Over the past few weeks, I have been reading a copy of the upcoming book by Regina Obe and Leo Hsu titled “PostGIS In Action.” Through my work with zigGIS and some of my consulting work with Zekiah, I have been using PostGIS with good results for some time now. I have found that it matches or exceeds the capabilities of its commercial counterparts and I can be quite productive with it.
Regina has been a frequent contributor to zigGIS discussions over the years and her expertise with PostGIS has definitely helped Abe, Paolo and I as we have worked on it. Also, many tips from the Boston GIS blog/site have been very helpful so I have been looking forward to this book for some time.
I must confess to being something of a “book guy.” I like having a book on my lap as I work through a problem (using my multiple monitors for actual implementation). “PostGIS in Action” puts most of what I need between one set of covers.
This book addresses a problem I have run into repeatedly in my consulting work: educating database professionals (DBAs, developers, etc.) on working with spatial data in a manner that they are familiar with. The authors are extremely knowledgeable about database technologies of all kinds and it comes through here.
Since PostGIS extends PostgreSQL, it is impossible to separate the two when discussing good data design and implementation. The “Data Modeling” chapter provides a good discussion of various considerations when working with spatial data (use of complex geometries vs. points, homogeneous vs. heterogeneous geometry columns, etc.) but it also provides one of the best discussions of PostgreSQL table inheritance and partitioning that I have found in one place. Each topic, as throughout the book, is backed up by SQL examples and succinct discussion of the pros and cons of each approach.
The design consideration regarding storing geometry as points versus storing lines or polygons may seem basic to a GIS professional but is a discussion I have had repeatedly throughout my career with database designers who are new to spatial data. Many times, their initial instinct is to store X and Y values in separate columns in a table. This may be a perfectly valid approach for a given data set and how it is to be used but many design considerations come into play. “PostGIS In Action” does a good job of encapsulating those considerations in a manner that is consistent with how most database professionals approach database design.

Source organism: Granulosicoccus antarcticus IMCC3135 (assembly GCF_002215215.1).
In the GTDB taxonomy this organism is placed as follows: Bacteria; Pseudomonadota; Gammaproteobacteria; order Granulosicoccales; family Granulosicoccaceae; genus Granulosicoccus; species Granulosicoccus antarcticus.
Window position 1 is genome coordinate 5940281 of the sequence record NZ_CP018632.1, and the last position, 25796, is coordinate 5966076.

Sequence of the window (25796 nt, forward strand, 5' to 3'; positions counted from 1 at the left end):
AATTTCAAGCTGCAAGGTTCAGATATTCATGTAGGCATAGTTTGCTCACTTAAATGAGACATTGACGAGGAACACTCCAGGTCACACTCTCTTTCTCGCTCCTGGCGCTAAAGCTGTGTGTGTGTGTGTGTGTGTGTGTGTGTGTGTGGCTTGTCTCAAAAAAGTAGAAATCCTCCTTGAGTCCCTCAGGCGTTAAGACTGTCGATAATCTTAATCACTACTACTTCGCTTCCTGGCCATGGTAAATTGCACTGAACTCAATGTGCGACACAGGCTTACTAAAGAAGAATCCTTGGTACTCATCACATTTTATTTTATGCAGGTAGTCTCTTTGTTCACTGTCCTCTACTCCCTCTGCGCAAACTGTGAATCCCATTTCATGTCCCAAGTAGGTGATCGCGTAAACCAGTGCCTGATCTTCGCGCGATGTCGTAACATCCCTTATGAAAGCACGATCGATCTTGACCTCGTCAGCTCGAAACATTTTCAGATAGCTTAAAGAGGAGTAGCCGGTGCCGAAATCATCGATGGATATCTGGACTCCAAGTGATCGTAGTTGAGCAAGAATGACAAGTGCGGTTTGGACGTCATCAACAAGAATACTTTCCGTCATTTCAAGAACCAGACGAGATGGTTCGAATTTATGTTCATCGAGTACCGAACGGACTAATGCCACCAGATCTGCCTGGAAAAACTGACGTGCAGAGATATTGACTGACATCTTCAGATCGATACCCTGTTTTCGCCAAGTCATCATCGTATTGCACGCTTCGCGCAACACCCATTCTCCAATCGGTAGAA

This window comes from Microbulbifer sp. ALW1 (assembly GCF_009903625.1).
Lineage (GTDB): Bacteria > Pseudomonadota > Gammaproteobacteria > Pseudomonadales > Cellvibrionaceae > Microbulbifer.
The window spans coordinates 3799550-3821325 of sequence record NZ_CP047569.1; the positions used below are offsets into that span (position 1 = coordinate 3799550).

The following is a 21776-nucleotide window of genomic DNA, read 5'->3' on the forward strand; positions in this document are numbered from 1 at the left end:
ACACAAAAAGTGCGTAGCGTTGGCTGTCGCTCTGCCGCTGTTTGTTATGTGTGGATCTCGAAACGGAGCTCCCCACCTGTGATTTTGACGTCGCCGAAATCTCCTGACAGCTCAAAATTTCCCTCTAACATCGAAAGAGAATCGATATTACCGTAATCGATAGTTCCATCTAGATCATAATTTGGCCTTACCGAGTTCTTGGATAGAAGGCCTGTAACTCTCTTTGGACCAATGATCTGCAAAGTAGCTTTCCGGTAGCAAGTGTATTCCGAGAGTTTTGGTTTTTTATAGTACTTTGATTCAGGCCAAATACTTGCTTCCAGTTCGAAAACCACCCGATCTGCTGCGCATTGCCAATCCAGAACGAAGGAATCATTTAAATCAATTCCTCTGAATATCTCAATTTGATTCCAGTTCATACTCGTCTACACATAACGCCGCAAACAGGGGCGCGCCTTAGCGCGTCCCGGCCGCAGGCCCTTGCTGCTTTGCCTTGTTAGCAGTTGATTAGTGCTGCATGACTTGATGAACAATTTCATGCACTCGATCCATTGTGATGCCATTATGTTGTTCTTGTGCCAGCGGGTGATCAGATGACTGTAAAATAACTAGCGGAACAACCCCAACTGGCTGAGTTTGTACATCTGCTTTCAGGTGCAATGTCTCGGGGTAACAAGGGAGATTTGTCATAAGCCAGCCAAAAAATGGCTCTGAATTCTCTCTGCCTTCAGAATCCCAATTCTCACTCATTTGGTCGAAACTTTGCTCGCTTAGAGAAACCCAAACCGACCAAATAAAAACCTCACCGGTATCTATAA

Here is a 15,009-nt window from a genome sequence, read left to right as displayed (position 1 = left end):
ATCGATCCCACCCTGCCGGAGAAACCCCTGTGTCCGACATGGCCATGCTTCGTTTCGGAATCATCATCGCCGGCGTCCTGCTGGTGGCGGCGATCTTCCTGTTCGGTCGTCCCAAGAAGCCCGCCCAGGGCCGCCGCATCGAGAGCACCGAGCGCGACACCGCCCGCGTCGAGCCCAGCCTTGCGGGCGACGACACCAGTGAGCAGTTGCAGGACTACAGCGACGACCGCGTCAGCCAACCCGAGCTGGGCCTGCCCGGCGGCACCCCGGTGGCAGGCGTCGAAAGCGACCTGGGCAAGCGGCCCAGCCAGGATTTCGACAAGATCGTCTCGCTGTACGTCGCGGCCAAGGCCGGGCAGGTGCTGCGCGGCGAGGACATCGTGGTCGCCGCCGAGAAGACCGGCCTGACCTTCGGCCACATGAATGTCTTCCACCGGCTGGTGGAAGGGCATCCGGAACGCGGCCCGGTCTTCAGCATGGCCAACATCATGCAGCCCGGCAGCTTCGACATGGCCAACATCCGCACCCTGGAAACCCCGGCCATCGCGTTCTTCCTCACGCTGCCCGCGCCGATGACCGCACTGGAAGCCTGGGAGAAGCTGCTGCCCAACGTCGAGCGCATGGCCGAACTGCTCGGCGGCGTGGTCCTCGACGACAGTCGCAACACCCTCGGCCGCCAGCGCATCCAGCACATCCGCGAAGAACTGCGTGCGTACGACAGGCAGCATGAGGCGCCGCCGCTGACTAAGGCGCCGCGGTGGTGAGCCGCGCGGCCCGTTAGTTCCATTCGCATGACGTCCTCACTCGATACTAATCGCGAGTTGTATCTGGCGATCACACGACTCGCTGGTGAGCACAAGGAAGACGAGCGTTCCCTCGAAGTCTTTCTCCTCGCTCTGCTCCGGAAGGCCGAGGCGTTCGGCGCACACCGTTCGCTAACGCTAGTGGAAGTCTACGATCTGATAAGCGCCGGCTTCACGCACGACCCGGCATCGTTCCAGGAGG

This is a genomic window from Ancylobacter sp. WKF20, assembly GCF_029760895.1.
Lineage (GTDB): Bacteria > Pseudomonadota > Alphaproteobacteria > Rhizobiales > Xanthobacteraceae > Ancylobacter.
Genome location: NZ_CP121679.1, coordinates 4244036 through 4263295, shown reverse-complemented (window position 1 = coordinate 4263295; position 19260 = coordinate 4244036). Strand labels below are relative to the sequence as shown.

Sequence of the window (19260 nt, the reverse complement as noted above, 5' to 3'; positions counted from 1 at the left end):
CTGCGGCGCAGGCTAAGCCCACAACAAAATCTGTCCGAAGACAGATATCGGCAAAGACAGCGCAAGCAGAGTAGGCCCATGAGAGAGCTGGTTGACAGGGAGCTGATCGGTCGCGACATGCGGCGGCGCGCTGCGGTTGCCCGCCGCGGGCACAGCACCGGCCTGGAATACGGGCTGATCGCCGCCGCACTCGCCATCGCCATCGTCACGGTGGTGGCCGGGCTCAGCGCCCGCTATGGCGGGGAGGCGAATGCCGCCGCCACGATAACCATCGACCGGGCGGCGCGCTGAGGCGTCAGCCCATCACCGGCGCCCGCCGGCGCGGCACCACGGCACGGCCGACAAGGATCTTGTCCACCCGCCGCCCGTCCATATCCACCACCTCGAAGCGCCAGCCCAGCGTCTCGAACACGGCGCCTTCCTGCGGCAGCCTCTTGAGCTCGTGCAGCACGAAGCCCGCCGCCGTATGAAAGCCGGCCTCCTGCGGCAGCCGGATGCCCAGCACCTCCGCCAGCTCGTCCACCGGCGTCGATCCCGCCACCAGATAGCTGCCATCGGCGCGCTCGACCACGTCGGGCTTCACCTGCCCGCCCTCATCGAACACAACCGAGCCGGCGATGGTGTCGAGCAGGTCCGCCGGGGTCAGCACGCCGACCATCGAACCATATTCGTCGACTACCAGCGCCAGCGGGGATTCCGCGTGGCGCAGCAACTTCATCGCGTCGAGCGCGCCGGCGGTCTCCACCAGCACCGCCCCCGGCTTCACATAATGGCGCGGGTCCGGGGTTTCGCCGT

Another concept that typically confounds database professionals on their first exposure to spatial data is the spatial reference system. “PostGIS In Action” has a chapter dedicated to spatial reference systems. It discusses various common spatial references and their pros and cons as well as the components of a spatial reference (ellipsoid, datum, projection, etc.). This is a complex topic and the purpose of this book is not to “teach GIS” but it is a crucial topic when working with spatial data. The chapter gives a good overview of the concepts and considerations surrounding spatial references. If you are starting to work with spatial data, you will leave the chapter with an understanding of their importance and the fact that you should probably dig into them further.
“PostGIS In Action” continues on to discuss using PostGIS to perform spatial analysis. As always, real SQL samples are used so that a database professional will become comfortable with the use of spatial joins, spatial indexing, the many spatial functions built into PostGIS and many other concepts and techniques. Throughout the book, the authors return to a few examples (the fictional “Hello Town”, San Francisco, Washington, DC) so that each topic is discussed within a problem set with which we become familiar. Additionally, tools such as OGR and QGIS/SPIT are also discussed (with examples).
I could go on but I will summarize what I like about “PostGIS In Action”: it provides a solid foundation for an experienced database professional who needs to begin working with spatial data using PostGIS and PostgreSQL.
Throughout this post, I have used the term “database professional” to describe who I think will benefit from this book. It is not for beginners or the faint of heart. You should be very comfortable with your knowledge of relational databases, SQL and (optionally) PostgreSQL before diving into the book. “PostGIS in Action” does not teach RDBMS basics, nor should it.
From the solid foundation it provides, the book delves into advanced topics and techniques that will enable the reader to become productive with PostGIS. A programmer can also benefit from the practical SQL examples in the book to write better applications (regardless of language) on top of of PostGIS/PostgreSQL. I also think database professionals working on other platforms (such as Oracle/Oracle Spatial) could benefit from the better understanding of the unique characteristics of spatial data that can be achieved with this book. They will also begin to see how well PostgreSQL stacks up against commercial RDBMS platforms in terms of capability.
The subject of spatial data, as well as its implementation in PostGIS, is too big for one book to attempt to handle in a “one-stop shop” manner. “PostGIS In Action” wisely avoids trying to do this. It is a good starting point to begin building expertise if you are new to spatial data and, if you are experienced with it, you will probably learn a few things you didn’t know. I recommend checking out “PostGIS In Action” if you are or will be working with PostGIS or spatial data.